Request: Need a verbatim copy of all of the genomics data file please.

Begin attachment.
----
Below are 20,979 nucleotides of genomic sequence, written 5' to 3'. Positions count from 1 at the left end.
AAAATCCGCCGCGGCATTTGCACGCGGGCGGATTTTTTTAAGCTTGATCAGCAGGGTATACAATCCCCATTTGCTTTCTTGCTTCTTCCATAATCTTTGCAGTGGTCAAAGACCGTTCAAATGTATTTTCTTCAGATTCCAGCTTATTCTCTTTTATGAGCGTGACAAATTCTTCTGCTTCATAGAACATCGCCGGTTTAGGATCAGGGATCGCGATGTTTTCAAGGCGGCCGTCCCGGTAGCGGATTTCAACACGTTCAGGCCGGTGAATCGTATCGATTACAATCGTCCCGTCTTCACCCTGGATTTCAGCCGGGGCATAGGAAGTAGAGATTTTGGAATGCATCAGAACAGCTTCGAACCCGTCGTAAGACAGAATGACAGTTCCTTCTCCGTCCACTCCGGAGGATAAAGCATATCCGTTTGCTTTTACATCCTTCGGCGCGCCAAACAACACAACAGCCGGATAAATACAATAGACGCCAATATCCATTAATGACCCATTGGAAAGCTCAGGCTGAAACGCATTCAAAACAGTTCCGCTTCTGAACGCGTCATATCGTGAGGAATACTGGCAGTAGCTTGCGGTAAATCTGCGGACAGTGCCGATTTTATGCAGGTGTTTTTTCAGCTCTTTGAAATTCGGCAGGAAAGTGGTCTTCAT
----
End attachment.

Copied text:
Below are 20,979 nucleotides of genomic sequence, written 5' to 3'. Positions count from 1 at the left end.
AAAATCCGCCGCGGCATTTGCACGCGGGCGGATTTTTTTAAGCTTGATCAGCAGGGTATACAATCCCCATTTGCTTTCTTGCTTCTTCCATAATCTTTGCAGTGGTCAAAGACCGTTCAAATGTATTTTCTTCAGATTCCAGCTTATTCTCTTTTATGAGCGTGACAAATTCTTCTGCTTCATAGAACATCGCCGGTTTAGGATCAGGGATCGCGATGTTTTCAAGGCGGCCGTCCCGGTAGCGGATTTCAACACGTTCAGGCCGGTGAATCGTATCGATTACAATCGTCCCGTCTTCACCCTGGATTTCAGCCGGGGCATAGGAAGTAGAGATTTTGGAATGCATCAGAACAGCTTCGAACCCGTCGTAAGACAGAATGACAGTTCCTTCTCCGTCCACTCCGGAGGATAAAGCATATCCGTTTGCTTTTACATCCTTCGGCGCGCCAAACAACACAACAGCCGGATAAATACAATAGACGCCAATATCCATTAATGACCCATTGGAAAGCTCAGGCTGAAACGCATTCAAAACAGTTCCGCTTCTGAACGCGTCATATCGTGAGGAATACTGGCAGTAGCTTGCGGTAAATCTGCGGACAGTGCCGATTTTATGCAGGTGTTTTTTCAGCTCTTTGAAATTCGGCAGGAAAGTGGTCTTCAT